Employees work on a Passat sedan at a Volkswagen assembly plant in Chattanooga,… (Erik S. Lesser / European…)
Union leaders were still reeling three days after their devastating defeat at a Tennessee Volkswagen plant, but the leader of the AFL-CIO said labor would keep trying to organize workers in the South — even if it's an uphill battle.
"We are committed to helping those workers in the South raise their wages, get better working conditions and get a stronger voice on the job in making decisions that affect their livelihood," Richard Trumka told reporters Monday.
Trumka was in Houston to talk about the year ahead with the executive council of his coalition, which represents 56 unions and 12.5 million workers. As far as organizing goes, this year looks as gloomy as any in recent memory.
On Friday, workers at a Chattanooga Volkswagen plant narrowly rejected joining the United Auto Workers, even though Volkswagen did not oppose unionization. The plant was considered labor's best chance to gain a foothold in the South.
Trumka downplayed the defeat, however, calling it impressive that the result was close: 712 to 626.
"Not many years ago, this kind of union election in Chattanooga would have been unthinkable," he said. "But today it was very real."
It may be extremely difficult to make progress in the South anytime soon, said Richard W. Hurd, a labor professor at Cornell University. Union support falls along racial lines there, he said, and white Southern males largely mistrust unions. The majority of the workers in the Chattanooga plant are white.
"Unions are seen as organizations formed in the North, which causes suspicions among white Southerners," Hurd said. "As the South becomes more Latino, there is potential for growth, but until that demographic phenomenon begins to tilt that way, it's a tough road."
Anti-labor groups in Tennessee played this distrust to their advantage, paying for billboards that read, "The UAW spends millions to elect liberal politicians, including Barack Obama."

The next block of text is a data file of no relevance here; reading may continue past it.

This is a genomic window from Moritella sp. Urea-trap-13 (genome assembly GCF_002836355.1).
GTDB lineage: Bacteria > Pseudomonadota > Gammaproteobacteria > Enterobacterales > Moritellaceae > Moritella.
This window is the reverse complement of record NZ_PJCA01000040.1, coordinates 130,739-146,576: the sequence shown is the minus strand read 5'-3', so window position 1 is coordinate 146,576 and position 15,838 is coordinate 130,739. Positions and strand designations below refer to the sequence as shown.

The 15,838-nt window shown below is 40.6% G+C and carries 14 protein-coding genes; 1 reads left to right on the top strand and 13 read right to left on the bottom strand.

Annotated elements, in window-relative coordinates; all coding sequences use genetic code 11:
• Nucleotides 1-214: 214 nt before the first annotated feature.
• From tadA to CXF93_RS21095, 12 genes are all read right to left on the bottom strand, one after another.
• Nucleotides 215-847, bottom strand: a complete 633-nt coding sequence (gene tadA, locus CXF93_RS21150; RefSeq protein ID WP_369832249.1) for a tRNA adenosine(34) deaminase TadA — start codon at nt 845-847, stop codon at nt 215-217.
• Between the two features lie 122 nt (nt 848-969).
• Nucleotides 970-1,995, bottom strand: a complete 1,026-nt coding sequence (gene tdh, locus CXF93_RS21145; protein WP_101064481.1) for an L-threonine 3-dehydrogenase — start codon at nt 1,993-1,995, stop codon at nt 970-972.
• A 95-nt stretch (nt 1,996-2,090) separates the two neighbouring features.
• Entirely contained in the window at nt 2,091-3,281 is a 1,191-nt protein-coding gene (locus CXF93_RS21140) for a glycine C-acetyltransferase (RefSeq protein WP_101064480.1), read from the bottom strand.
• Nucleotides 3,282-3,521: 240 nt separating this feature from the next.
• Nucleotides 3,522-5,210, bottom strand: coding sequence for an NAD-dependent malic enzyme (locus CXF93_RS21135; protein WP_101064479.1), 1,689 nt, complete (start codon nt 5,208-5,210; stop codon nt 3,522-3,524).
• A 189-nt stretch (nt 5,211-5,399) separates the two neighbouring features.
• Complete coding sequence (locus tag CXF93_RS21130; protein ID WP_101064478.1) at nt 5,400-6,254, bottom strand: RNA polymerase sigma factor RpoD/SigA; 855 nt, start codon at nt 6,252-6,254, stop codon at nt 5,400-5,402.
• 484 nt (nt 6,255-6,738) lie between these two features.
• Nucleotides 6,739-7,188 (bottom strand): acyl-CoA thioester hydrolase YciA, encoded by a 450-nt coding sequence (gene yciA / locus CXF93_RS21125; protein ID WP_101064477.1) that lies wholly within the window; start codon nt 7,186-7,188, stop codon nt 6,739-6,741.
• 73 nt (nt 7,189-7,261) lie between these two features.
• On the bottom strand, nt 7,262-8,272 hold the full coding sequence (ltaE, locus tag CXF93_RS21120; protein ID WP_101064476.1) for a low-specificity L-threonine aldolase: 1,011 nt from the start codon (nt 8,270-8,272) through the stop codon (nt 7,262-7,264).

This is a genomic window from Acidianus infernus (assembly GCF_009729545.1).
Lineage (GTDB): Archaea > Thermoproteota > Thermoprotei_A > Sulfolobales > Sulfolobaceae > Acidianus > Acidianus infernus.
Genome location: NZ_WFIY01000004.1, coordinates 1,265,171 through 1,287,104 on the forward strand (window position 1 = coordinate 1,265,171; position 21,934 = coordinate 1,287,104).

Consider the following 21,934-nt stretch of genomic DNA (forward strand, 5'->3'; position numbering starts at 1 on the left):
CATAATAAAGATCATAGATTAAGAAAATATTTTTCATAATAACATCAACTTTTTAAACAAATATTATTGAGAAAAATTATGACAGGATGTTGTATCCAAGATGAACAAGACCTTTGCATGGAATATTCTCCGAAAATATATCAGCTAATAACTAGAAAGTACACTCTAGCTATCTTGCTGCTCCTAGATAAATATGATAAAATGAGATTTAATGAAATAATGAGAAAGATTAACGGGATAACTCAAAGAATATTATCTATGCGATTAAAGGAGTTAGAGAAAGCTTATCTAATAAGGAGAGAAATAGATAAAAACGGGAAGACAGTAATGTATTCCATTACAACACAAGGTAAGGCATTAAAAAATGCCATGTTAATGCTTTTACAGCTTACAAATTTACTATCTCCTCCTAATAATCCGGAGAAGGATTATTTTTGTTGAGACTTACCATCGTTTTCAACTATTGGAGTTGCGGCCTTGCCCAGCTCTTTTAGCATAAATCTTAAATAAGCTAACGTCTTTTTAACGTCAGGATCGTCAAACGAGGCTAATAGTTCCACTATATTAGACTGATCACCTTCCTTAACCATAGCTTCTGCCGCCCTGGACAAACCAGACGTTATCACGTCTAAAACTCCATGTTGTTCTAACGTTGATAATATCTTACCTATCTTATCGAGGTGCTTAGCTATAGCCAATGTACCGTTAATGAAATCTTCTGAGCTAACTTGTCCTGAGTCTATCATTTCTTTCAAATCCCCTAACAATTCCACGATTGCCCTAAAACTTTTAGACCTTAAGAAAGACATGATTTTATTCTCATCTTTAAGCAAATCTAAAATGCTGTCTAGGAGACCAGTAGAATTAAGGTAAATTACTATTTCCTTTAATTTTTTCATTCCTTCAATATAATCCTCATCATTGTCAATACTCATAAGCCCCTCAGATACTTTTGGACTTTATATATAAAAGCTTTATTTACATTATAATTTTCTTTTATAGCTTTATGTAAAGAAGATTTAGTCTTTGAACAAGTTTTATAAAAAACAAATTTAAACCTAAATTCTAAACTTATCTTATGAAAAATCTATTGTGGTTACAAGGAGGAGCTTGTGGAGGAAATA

Trumka pointed to small successes in the South, including a 1,200-worker poultry plant in Alabama that organized in 2012. Data from the Bureau of Labor Statistics show that some states, including Alabama, South Carolina and Tennessee, gained union members between 2012 and 2013, but that is probably because previously organized businesses added employees. Other Southern states, including Florida, Mississippi and Louisiana, shed union members over the same period.
Union membership stands at 11.3% nationally, down from 20.1% in 1983. Labor has recognized that it must go beyond organizing drives if it is to survive.
Since Trumka took over in 2009, the AFL-CIO has focused on raising the minimum wage and improving the workplace for all employees. Those issues don't directly affect most union members, since they make more than the minimum wage and have union representatives to stick up for them. But they can improve unions' image.
Labor was instrumental in organizing recent walk-outs by fast-food workers to draw attention to low wages. And the pope and President Obama have seized on raising the minimum wage.
"Raising wages is a framework that unifies all our work and can literally drive a new national agenda," Trumka said.
A majority of Americans supports boosting the minimum wage, polls show. (The federal minimum stands at $7.25 an hour.) On the other hand, barely half of Americans see unions in a favorable light.
"The one place the AFL-CIO is making progress is the social policy front," said Nelson Lichtenstein, a professor of labor at UC Santa Barbara. "The minimum wage thing is almost a textbook case of how to put an issue on the agenda and how to gain traction."
Making life better for all workers can help labor in the long run, Lichtenstein said. Workers who benefit from a higher minimum wage may not be union members now, he said, but they may be willing to join in the future if their jobs are more secure.